Infants' Reasoning About Others' False Perceptions

Hyun joo Song, Renee L Baillargeon

Research output: Contribution to journalArticle

Abstract

Prior research suggests that children younger than age 3 or 4 do not understand that an agent may be deceived by an object's misleading appearance. The authors asked whether 14.5-month-olds would give evidence in a violation-of-expectation task that they understand that agents may form false perceptions. Infants first watched events in which an agent faced a stuffed skunk and a doll with blue pigtails; the agent consistently reached for the doll, suggesting that she preferred it over the skunk. Next, while the agent was absent, the doll was hidden in a plain box, and the skunk was hidden in a box with a tuft of blue hair protruding from under its lid. Infants expected the agent to be misled by the tuft's resemblance to the doll's hair and to falsely perceive it as belonging to the doll. These and other results indicate that 14.5-month-old infants can already reason about agents' false perceptions.

Original languageEnglish (US)
Pages (from-to)1789-1795
Number of pages7
JournalDevelopmental psychology
Volume44
Issue number6
DOIs
StatePublished - Nov 1 2008

Fingerprint

Mephitidae
infant
Hair
Form Perception
event
Research
evidence

Keywords

  • action comprehension
  • false perception
  • infant cognition
  • psychological reasoning
  • theory of mind

ASJC Scopus subject areas

  • Demography
  • Developmental and Educational Psychology
  • Life-span and Life-course Studies

Cite this

Infants' Reasoning About Others' False Perceptions. / Song, Hyun joo; Baillargeon, Renee L.

In: Developmental psychology, Vol. 44, No. 6, 01.11.2008, p. 1789-1795.

Research output: Contribution to journalArticle

@article{e22e51f0680747ac86120199f18d88bb,
title = "Infants' Reasoning About Others' False Perceptions",
abstract = "Prior research suggests that children younger than age 3 or 4 do not understand that an agent may be deceived by an object's misleading appearance. The authors asked whether 14.5-month-olds would give evidence in a violation-of-expectation task that they understand that agents may form false perceptions. Infants first watched events in which an agent faced a stuffed skunk and a doll with blue pigtails; the agent consistently reached for the doll, suggesting that she preferred it over the skunk. Next, while the agent was absent, the doll was hidden in a plain box, and the skunk was hidden in a box with a tuft of blue hair protruding from under its lid. Infants expected the agent to be misled by the tuft's resemblance to the doll's hair and to falsely perceive it as belonging to the doll. These and other results indicate that 14.5-month-old infants can already reason about agents' false perceptions.",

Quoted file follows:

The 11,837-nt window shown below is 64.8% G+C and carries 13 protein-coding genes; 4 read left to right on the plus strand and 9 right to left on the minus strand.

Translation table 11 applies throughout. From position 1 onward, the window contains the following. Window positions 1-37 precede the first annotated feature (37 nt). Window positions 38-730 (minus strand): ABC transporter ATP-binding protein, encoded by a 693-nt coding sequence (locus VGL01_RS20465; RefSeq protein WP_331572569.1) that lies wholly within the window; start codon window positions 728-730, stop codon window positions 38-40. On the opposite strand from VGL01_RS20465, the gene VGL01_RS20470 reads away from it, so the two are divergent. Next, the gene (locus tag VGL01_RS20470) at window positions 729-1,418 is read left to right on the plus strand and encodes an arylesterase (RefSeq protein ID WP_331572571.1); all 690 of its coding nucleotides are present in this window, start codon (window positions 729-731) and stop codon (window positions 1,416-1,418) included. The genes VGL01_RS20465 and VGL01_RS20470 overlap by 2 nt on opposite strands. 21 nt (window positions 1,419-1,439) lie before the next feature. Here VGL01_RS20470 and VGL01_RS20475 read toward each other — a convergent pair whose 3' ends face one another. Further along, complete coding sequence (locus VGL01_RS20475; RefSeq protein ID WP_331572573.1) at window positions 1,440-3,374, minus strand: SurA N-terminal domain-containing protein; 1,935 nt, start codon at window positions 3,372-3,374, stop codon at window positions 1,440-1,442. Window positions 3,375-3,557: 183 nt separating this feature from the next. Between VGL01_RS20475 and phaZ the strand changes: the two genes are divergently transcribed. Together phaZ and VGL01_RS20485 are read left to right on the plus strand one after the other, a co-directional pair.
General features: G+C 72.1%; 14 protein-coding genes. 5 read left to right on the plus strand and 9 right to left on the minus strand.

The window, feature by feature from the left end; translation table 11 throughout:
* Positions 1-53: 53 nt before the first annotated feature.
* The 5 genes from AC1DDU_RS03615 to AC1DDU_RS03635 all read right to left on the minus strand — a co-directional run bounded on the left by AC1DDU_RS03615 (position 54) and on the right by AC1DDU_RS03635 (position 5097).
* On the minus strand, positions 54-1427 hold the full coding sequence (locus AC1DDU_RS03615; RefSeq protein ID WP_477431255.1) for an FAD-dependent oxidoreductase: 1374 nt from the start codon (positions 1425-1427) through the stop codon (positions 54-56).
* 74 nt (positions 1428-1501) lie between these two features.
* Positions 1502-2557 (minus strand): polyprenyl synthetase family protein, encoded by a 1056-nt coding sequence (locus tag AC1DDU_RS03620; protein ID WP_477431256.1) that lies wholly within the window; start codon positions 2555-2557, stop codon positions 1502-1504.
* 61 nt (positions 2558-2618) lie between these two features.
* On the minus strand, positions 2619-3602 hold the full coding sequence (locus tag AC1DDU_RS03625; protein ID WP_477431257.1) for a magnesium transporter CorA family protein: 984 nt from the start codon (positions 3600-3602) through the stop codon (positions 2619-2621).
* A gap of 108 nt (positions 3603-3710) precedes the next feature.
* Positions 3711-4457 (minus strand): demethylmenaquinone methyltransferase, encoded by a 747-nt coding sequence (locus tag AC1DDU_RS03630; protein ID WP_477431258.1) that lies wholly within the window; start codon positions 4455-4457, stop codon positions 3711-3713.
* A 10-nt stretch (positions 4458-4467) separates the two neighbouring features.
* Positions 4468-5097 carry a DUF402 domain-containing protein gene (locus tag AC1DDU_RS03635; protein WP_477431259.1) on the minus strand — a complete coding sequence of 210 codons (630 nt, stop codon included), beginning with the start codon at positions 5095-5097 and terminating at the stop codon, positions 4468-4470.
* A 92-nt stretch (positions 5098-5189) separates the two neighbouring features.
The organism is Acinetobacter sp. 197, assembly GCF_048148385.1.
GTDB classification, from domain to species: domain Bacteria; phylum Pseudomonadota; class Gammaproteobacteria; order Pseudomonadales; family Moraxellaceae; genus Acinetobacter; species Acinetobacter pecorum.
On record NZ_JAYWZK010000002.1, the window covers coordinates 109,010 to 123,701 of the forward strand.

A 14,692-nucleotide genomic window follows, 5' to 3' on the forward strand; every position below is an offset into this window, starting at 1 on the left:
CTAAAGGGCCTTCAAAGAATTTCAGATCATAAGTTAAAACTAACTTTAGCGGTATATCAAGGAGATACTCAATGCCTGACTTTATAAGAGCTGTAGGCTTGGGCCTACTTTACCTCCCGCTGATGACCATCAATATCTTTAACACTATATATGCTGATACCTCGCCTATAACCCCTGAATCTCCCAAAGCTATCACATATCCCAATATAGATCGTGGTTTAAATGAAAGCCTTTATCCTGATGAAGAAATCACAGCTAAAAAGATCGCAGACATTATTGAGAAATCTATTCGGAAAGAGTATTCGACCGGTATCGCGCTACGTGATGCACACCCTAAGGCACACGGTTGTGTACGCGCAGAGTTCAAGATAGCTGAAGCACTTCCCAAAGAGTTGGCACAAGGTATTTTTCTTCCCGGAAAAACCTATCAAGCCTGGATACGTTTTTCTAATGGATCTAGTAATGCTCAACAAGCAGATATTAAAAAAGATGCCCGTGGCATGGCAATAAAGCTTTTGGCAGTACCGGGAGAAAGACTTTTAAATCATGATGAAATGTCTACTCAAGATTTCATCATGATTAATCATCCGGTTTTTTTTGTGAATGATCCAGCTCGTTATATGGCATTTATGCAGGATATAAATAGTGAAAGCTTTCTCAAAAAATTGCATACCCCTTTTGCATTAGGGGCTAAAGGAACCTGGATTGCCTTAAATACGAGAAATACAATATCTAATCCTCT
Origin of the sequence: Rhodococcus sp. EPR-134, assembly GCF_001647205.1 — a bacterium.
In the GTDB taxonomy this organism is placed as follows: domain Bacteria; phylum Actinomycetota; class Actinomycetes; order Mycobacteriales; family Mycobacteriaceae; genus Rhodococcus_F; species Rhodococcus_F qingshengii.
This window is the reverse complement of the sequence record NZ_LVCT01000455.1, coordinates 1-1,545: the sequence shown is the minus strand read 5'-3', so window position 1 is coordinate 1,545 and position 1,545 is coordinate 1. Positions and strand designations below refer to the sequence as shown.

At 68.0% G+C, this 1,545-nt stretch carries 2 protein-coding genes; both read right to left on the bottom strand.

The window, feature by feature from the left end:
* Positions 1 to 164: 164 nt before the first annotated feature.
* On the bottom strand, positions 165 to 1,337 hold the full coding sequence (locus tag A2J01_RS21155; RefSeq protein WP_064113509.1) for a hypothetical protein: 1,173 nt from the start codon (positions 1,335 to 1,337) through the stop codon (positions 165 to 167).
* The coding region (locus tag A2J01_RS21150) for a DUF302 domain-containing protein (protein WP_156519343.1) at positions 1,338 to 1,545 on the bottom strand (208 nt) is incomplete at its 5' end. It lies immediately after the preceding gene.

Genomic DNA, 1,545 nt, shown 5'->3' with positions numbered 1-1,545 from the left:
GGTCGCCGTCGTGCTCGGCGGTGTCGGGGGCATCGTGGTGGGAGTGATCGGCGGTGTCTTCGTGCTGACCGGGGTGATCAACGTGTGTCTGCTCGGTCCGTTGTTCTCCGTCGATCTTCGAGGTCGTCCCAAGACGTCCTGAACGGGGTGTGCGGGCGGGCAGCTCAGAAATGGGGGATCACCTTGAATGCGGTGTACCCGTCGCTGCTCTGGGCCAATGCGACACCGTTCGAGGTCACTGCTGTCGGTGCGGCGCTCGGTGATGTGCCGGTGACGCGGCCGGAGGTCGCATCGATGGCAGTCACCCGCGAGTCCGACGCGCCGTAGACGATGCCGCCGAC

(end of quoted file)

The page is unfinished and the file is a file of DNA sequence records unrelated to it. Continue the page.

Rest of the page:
keywords = "action comprehension, false perception, infant cognition, psychological reasoning, theory of mind",
author = "Song, {Hyun joo} and Baillargeon, {Renee L}",
year = "2008",
month = "11",
day = "1",
doi = "10.1037/a0013774",
language = "English (US)",
volume = "44",
pages = "1789--1795",
journal = "Developmental Psychology",
issn = "0012-1649",
publisher = "American Psychological Association Inc.",
number = "6",

}

TY - JOUR

T1 - Infants' Reasoning About Others' False Perceptions

AU - Song, Hyun joo

AU - Baillargeon, Renee L

PY - 2008/11/1

Y1 - 2008/11/1

N2 - Prior research suggests that children younger than age 3 or 4 do not understand that an agent may be deceived by an object's misleading appearance. The authors asked whether 14.5-month-olds would give evidence in a violation-of-expectation task that they understand that agents may form false perceptions. Infants first watched events in which an agent faced a stuffed skunk and a doll with blue pigtails; the agent consistently reached for the doll, suggesting that she preferred it over the skunk. Next, while the agent was absent, the doll was hidden in a plain box, and the skunk was hidden in a box with a tuft of blue hair protruding from under its lid. Infants expected the agent to be misled by the tuft's resemblance to the doll's hair and to falsely perceive it as belonging to the doll. These and other results indicate that 14.5-month-old infants can already reason about agents' false perceptions.

AB - Prior research suggests that children younger than age 3 or 4 do not understand that an agent may be deceived by an object's misleading appearance. The authors asked whether 14.5-month-olds would give evidence in a violation-of-expectation task that they understand that agents may form false perceptions. Infants first watched events in which an agent faced a stuffed skunk and a doll with blue pigtails; the agent consistently reached for the doll, suggesting that she preferred it over the skunk. Next, while the agent was absent, the doll was hidden in a plain box, and the skunk was hidden in a box with a tuft of blue hair protruding from under its lid. Infants expected the agent to be misled by the tuft's resemblance to the doll's hair and to falsely perceive it as belonging to the doll. These and other results indicate that 14.5-month-old infants can already reason about agents' false perceptions.

KW - action comprehension

KW - false perception

KW - infant cognition

KW - psychological reasoning

KW - theory of mind

UR - http://www.scopus.com/inward/record.url?scp=56349084541&partnerID=8YFLogxK

UR - http://www.scopus.com/inward/citedby.url?scp=56349084541&partnerID=8YFLogxK

U2 - 10.1037/a0013774

DO - 10.1037/a0013774

M3 - Article

C2 - 18999340

AN - SCOPUS:56349084541

VL - 44

SP - 1789

EP - 1795

JO - Developmental Psychology

JF - Developmental Psychology

SN - 0012-1649

IS - 6

ER -